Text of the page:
- Alfred Lewis Eylar (1886-1959) who was born 16 Feb 1886 in Union Township, Doniphan County, Kansas. In 1910, he was boarding with another family and working as a driver for a livery barn. By 1915, he had returned home, and he soon married Nellie Esther Brown 15 Apr 1916 in Atchison, Atchison County, Kansas. Neither told their parents of the wedding until after it had taken place. They lived and farmed in Union Township, Doniphan County, until 10 Sep 1936, when Alfred auctioned off all of his stock and farming equipment. They then relocated to the Good Intent neighborhood in Shannon Township, Atchison County, where they remained. Then, during World War II, all three of their sons fought in different theaters of the war around the world. Alfred died in Good Intent 6 Jan 1959, and Nellie moved into the town of Atchison. She died 24 Dec 1994 at the age of 99. They were buried in the Denton Cemetery. Based on the numerous mentions in early newspapers as well as in his obituary, Alfred must have been a particularly avid hunter.
Charles Edwin Eylar was the youngest of all the Eylar children, born 29 Dec 1848. As mentioned previously, he was living in Missouri with Samuel in 1870. He then married Frances Parr 14 Sep 1876 at her home in Doniphan County. In 1880, they were living in Wayne Township, Doniphan County, Kansas. Their family moved to Oklahoma between 1891-1895. In 1900, they were here in Davis Township, Pottawatomie County. By 1910, they had relocated again to Spadra Township, Johnson County, Arkansas. By 1918, they had finally relocated to Bonner County, Idaho, where Francis died on 31 May 1921. Charles died here on 22 Oct 1924. In all, Charles and Francis had seven children:
- Tazwell Lee "Lee T." Eylar (1877-) who married Minnie P. Williams 9 Dec 1894 in Pottawatomie County, Oklahoma. In 1922, Lee was convicted of auto theft in McAlester, Pittsburg County, Oklahoma, however, the verdict was reversed on appeal. The court record refers to Lee as a "versatile individual" who had been a farmer, a telephone operator, a newspaper editor, a minister of the gospel, and at the time of the trial, a lawyer. This is the last definitely known of him.
- Edwin Henry Eylar (1879-1954) who married Hattie May Williams 27 Jul 1902 in Wanette, Pottawatomie County, Oklahoma. Hattie was a sister of Minnie Williams. They were living in Shawnee, Pottawatomie County, in 1916. By 1918, they had moved to Oklahoma City, Oklahoma, where they remained. Edwin was a plumber and eventually ran his own business here.
- Francis Devilla "Frank" Eylar (1883-1925) who was a blacksmith. He married Malva S. Spencer 8 Sep 1901 in Pottawatomie County, Oklahoma. In 1910, they were living in Spadra Township, Johnson County, Arkansas. By 1918, they had moved to Bonner County, Idaho, where Frank died.
- James Joseph "Joe" Eylar (1885-1963) who was also a blacksmith and farmer. He first married Eddie Lou Bowen 12 Sep 1906 in Johnson County, Arkansas. He second married Mary Lee Myers c.1923. Between 1945-1949, they moved to Ventura County, California, where they remained.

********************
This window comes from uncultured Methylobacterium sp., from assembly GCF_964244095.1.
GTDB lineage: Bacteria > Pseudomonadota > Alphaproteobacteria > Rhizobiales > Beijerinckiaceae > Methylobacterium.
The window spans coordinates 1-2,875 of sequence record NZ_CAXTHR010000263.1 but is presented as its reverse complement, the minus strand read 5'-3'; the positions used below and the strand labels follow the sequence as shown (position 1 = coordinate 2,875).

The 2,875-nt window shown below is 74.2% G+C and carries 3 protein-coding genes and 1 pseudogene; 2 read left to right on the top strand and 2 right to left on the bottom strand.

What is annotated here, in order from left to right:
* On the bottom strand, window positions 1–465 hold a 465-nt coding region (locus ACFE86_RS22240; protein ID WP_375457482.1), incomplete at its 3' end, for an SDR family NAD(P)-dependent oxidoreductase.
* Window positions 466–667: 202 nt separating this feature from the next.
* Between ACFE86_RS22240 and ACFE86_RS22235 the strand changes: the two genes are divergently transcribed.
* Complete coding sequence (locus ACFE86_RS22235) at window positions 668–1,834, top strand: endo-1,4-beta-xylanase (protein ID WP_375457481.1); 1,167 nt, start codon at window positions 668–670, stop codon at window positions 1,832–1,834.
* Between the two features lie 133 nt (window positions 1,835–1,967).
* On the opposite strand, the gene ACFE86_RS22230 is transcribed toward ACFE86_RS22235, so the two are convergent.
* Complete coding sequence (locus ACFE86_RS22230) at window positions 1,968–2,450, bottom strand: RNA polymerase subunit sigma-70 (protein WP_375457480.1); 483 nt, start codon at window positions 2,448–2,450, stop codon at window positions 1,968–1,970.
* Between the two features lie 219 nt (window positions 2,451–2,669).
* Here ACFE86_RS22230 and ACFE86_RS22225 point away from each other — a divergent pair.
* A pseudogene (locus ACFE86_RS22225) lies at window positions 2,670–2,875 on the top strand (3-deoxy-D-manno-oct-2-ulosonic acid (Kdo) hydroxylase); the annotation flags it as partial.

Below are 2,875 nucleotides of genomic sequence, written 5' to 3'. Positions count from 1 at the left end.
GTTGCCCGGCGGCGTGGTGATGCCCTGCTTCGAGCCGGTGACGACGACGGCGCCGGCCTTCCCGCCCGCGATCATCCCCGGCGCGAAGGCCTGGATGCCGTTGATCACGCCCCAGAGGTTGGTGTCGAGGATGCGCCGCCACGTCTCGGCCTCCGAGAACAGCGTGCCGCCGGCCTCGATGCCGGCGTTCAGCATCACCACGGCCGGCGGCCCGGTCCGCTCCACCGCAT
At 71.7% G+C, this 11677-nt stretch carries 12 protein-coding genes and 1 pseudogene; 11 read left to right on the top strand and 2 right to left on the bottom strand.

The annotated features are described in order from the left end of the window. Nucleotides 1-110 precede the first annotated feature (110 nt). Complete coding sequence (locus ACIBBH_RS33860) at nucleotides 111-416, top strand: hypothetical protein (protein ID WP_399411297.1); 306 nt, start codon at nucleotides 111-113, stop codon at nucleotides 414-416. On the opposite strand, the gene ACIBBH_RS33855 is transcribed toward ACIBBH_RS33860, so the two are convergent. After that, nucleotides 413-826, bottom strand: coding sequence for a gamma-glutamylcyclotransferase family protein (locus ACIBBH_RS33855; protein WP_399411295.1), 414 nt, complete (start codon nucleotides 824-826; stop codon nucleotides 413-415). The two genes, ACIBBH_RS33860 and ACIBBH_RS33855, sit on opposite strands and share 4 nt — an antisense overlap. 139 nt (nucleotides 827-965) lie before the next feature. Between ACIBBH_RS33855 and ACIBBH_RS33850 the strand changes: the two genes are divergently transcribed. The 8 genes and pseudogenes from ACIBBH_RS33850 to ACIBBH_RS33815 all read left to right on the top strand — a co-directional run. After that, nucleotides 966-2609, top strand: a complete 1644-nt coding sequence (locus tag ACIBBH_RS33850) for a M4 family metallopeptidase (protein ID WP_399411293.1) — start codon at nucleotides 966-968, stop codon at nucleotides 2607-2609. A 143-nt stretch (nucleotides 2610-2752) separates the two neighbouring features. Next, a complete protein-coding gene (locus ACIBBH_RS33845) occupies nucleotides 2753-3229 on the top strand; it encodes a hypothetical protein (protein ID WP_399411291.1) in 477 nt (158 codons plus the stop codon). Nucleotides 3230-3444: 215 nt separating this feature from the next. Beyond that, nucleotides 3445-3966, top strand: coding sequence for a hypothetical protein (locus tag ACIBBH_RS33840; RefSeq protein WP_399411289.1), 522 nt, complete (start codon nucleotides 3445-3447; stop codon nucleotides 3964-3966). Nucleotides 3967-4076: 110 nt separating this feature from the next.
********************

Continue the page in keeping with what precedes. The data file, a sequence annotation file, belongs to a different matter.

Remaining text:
- Harry Arthur Eylar (1888-1952) who married Maude O. Bartlett 29 Jul 1907 in Johnson County, Arkansas. They moved to Bonner County, Idaho, before 1918. Between 1920-1926, they had relocated to Livingston, Park County, Montana, where they remained through at least 1946. Harry died in Deer Lodge County, Montana, and Maude died in Spokane, Washington.
- Elizabeth "Betty" Eylar (c.1891-) who is last found on the 1910 census with her parents.
- Mae Emmaline Eylar (1895-1988) who married Nenoki Takehara 8 Dec 1916 in Spokane, Washington. Nenoki was a foreman for the railroad. They were living in Bonners Ferry and Priest River, Idaho, between 1917-1923 when their children were born. In 1930, they were in Douglas County, Washington, and they moved to Stevens County, Washington, in March 1934. By 1940, Mae was widowed and living in Coulee Center, Grant County, Washington, with her two younger sons. One was working as a laborer on the construction of the Grand Coulee Dam. Emma was living in Wahkiakum County, Washington, when she died.
The father of the preceding siblings was Joseph Eylar, Jr. Joseph was born 07 Apr 1789 in Bucks County, Pennsylvania, in the Philadelphia vicinity, but his family began moving westward soon after his birth. The book "Caldwell's Illustrated Historical Atlas of Adams County, Ohio, 1797-1880", by Walter F. Arms, 1880, states that in 1810, Joseph opened the first hotel where the town of Winchester, Adams County, Ohio, would later be located. He also began the first tannery and saddlery here in 1812. Both of these were achieved at a very young age. He then briefly served as a Private in Morrison's Company in the Ohio Militia from 29 July to 08 September 1813 during the War of 1812. The following year, he married Elizabeth "Betsy" Fenton, a daughter of Jeremiah Fenton, on 29 Jun 1814 in Adams County. Then, the town of Winchester was finally laid out in 1815. When the new town received a post office in 1820, Joseph became its first postmaster. He served in this position until 1841. He was a prominent Democrat and was elected as an Associate Judge of Adams County from 1835-1849, thereafter being referred to as "Judge" Eylar. Judge Eylar and Betsy had ten children together: